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Bone Marrow Transplant: Procedure, Risks, Cost in India

low cost Bone marrow transplant in India

  • 2021-04-24

Get Bone Marrow Transplant in India. The average Bone Marrow Transplant cost ranges from USD 40000 - 60000. in the best hospitals from the top Hematologist in India.

What is Bone Marrow Transplantation?

Bone marrow transplantation is a procedure to replace bone marrow that has been destroyed or damaged by the treatment of infection, disease, or cancer. This treatment includes stem cell transplantation, which travels to the bone marrow where new blood cells are produced and stimulate new bone marrow formation. Bone marrow transplantation and hematopoietic stem cell transplantation (HSCT) have been used more and more to treat many malignant and benign diseases across the world. Hematopoietic stem cell transplantation continues to be an advanced field in disease treatment with improvements in techniques, indications, and therapeutic intervention.

The first successful allogeneic bone marrow transplant in India was performed at Tata Memorial Hospital on March 20, 1983, in the case of Acute Myeloid Leukemia. From 2000 to 2020, the latest data shows that so far, a total of 19,000 transplants have been performed in the country, with allogeneic transplants preferred by most centers. The Center for International Blood and Marrow Transplant Research (CIBMTR) has 12 centers in India reporting their data to them. These figures are not large, however, and the centers that practice regular HSCT are minimal because of a variety of reasons, such as lack of adequate infrastructure, skills, and lack of awareness, efficiency, and cost of the procedure, both in the general public and the entire medical fraternity.

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Sources of Stem Cells for transplantation

The hematopoietic stem cell is the most important cell that is needed for a successful transplant. Bone marrow, peripheral blood, and umbilical cord blood are the major sources of stem cells for transplantation. It is possible to collect these from various donors. When they are gathered from the recipient, they are referred to as autologous. It is called allogenic when they come from someone other than the recipient.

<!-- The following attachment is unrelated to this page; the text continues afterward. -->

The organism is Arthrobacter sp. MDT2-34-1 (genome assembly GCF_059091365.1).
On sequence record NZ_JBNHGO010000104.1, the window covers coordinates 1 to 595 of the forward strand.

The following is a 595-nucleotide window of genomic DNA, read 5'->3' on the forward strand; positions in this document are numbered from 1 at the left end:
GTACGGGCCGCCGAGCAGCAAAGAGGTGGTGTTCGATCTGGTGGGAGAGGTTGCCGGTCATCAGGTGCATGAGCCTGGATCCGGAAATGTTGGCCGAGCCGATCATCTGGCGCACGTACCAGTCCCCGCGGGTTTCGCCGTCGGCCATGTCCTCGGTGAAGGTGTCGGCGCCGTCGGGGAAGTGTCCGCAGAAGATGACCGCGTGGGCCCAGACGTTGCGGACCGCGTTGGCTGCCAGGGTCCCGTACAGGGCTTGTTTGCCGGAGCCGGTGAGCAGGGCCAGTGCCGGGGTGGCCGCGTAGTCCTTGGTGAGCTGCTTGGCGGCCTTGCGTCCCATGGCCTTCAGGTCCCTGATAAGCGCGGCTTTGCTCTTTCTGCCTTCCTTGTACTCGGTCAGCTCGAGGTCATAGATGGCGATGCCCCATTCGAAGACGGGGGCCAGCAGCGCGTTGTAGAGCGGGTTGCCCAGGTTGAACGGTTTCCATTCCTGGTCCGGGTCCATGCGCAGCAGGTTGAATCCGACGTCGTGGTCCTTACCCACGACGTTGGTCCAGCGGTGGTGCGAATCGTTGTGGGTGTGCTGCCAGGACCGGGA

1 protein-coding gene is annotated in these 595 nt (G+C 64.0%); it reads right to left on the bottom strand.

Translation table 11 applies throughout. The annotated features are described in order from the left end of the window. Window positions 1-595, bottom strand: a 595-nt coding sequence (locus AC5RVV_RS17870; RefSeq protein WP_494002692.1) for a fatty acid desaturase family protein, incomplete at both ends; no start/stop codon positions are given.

Bone Marrow Transplantation Indications

Non- Malignant Diseases/ Conditions

Adrenoleukodystrophy

Hurler syndrome

Osteopetrosis

metachromatic leukodystrophy

Severe Combined Immunodeficiency

Wescott-Aldrich Syndrome

Acquired Immuno-Deficiency Syndrome- HIV

Pure Red Cell Aplasia

Sickle Cell Anaemia

Beta Thalassemia

Falconi Anaemia

Severe Aplastic Anaemia

Systemic Sclerosis

Severe Systemic Juvenile Rheumatoid Arthritis

Lupus

Multiple Sclerosis

Chron Disease

Malignant/ pre-malignant Diseases/ Conditions

Acute Lymphoblastic Leukemia (ALL)

Acute Myeloid Leukemia (AML)

Chronic Myeloid Leukemia (CML)

Juvenile Myelomonocytic Leukemia

Myelodysplastic Syndrome

Plasma Cell Disorders

Hodgkin’s Lymphoma

Non- Hodgkin’s Lymphoma

Causes

Radiation and chemotherapy treatments

Exposure to toxic chemicals

Use of certain drugs

Autoimmune disorders

A viral infection

Pregnancy

Unknown factors

Bone Marrow Transplantation Types

There are three types of Bone Marrow Transplantation. They include: